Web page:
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In the realm of public accounting, hiring plays a significant role, often presenting a mix of remarkable, mediocre, and dreadful candidates. For firm owners, it is the latter category that leaves a lasting impact—causing stress, financial loss, and even doubts about their chosen path in public accounting.
Drawing on our 25 years of experience in public accounting, we have developed a practical model for you to demonstrate to those in charge of hiring what the cost of a bad hire is in your particular circumstance. Do you use recruiters? Do you fire fast or fire slow? How long will it take before poor outcomes are even noticed? Our Bad Hire Calculator easily turns these issues in to financial costs to consider.
Actually, and even worse, recent surveys conclude that the financial cost is not even the most important issue for firms who hire a poor performer – it comes after partner stress and the effect on team morale. Imagine adding these to the financial cost the Bad Hire Calculator shows you.
After depressing yourself by calculating the cost of a bad hire, here are some ideas to avoid one. These are especially suited to small or mid-sized firms who do not have a dedicated recruiting function.
Hire with a purpose
Evaluate if you are hiring the right role. Could outsourcing or offshore contracting be viable alternatives? Consider how the new hire aligns with your firm's strategic plan. See the hire as an opportunity to move towards your ideal structure. Differentiate between essential skills on day one and those that can be taught. If you merely seek a like-for-like replacement, you may already be down the path to disappointment.
Master the art of interviewing
Establish a well-defined interview process and make sure to use an interview panel composed of individuals with intimate knowledge of the role and at least one person with interview training. The best indicator of future behavior is past behavior – and at interview you are trying to gain the best understanding you can of past behaviors in various situations. The candidate is likely to be as well prepared as you, so probe deeply and do not accept glib answers.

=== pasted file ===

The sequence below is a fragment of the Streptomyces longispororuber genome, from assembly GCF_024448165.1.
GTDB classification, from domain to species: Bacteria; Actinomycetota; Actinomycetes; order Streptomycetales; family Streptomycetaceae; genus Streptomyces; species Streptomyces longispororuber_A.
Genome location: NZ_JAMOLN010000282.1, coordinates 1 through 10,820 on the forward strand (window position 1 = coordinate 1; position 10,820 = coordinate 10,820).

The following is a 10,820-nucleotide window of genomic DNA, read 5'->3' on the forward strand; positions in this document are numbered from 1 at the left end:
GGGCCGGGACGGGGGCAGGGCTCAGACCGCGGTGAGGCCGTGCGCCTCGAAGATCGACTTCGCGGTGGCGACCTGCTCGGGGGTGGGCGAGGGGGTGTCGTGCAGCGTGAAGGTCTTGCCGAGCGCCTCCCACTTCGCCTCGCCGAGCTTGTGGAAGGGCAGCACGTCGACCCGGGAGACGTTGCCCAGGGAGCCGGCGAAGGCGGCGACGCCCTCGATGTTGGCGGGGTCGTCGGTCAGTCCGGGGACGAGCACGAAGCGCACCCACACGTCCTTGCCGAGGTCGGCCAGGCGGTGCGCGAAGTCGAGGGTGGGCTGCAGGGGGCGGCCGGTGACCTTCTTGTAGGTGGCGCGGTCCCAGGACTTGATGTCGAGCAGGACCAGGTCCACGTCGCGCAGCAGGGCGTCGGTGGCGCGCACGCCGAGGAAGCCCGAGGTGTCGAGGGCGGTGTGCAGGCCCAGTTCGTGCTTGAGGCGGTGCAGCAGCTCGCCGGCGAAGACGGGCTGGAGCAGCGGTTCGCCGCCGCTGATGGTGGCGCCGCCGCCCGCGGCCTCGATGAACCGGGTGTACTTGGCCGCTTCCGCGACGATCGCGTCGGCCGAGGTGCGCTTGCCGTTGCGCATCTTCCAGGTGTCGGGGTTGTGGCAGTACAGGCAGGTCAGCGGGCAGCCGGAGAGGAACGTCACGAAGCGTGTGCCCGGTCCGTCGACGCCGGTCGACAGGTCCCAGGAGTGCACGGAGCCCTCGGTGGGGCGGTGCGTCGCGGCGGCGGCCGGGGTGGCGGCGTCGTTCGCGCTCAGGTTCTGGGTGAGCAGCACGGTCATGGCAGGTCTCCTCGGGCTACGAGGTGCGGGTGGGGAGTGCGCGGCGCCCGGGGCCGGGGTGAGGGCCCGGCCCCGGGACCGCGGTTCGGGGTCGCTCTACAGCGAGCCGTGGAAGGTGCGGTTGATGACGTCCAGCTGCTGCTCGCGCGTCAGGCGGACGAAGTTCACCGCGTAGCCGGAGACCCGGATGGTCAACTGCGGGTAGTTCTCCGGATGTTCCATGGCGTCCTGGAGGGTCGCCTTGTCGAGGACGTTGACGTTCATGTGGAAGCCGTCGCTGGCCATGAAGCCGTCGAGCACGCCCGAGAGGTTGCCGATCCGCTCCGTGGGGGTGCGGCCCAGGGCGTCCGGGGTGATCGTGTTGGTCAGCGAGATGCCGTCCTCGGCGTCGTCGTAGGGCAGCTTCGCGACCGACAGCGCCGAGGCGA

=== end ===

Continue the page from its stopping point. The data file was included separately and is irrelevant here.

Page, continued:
Verify beyond the resume
Resumes often provide an aspirational account of candidates' achievements in previous roles. Candidates will now download the job description in to ChatGPT and get AI to write their ‘perfect’ cover letter whilst getting AI to amend their resume to fit your job. You would almost worry if they didn’t. Use skills testing to provide concrete evidence of their technical capabilities. Ensure that your tests are suitable and closely aligned with the technical skills required for the position. The results should enable you to objectively assess if the candidate possesses the necessary skills to fulfil the job requirements. This is what Accountests does.
Emphasize team compatibility
Conducting a reliable personality assessment before the final interview can reveal the candidate's preferred working style and identify areas that warrant further exploration. A well-crafted personality profile can even shed light on a candidate's potential to excel in client-facing and business development roles. The Accountants Personality Profile Questionnaire does this.
Having an efficient process and access to the necessary tools enables you to make quick and informed hiring decisions. Candidates have options, and if they apply to your firm, chances are they are exploring other opportunities as well. Your task is to swiftly identify the promising candidates and secure their commitment. Towards the end of an interview, gauge their interest by asking if they would accept the job if offered. Make offers with deadlines to create a sense of urgency. Anticipate counteroffers from their current employer and learn how to manage them. Use our Hire Fast With Confidence Guide to learn the tips and tricks. But most of all, act fast at every stage.
If you need more convincing, go back to the Bad Hire Calculator. We know it takes a bit longer to do this properly and get it right. But consider the benefits vs the pain of getting it wrong. A bit like any professional work we complete for a client. When preparing a tax return, we use checklists and processes to make sure we not only get it right, and best the best answer for our client. Why wouldn’t we do this for ourselves when we are hiring?
About the Authors
Giles Pearson FCA was a PwC Partner for 18 years before jointly setting up Accountests.
Steve Evans has a whole career dedicated to enabling employers to attract, recruit, develop and retain talented individuals and teams, with particular expertise in candidate testing and assessment before setting up Accountests.
Accountests deliver the world’s only online suite of annually updated and country-specific technical knowledge tests designed by accountants for accountants and bookkeepers.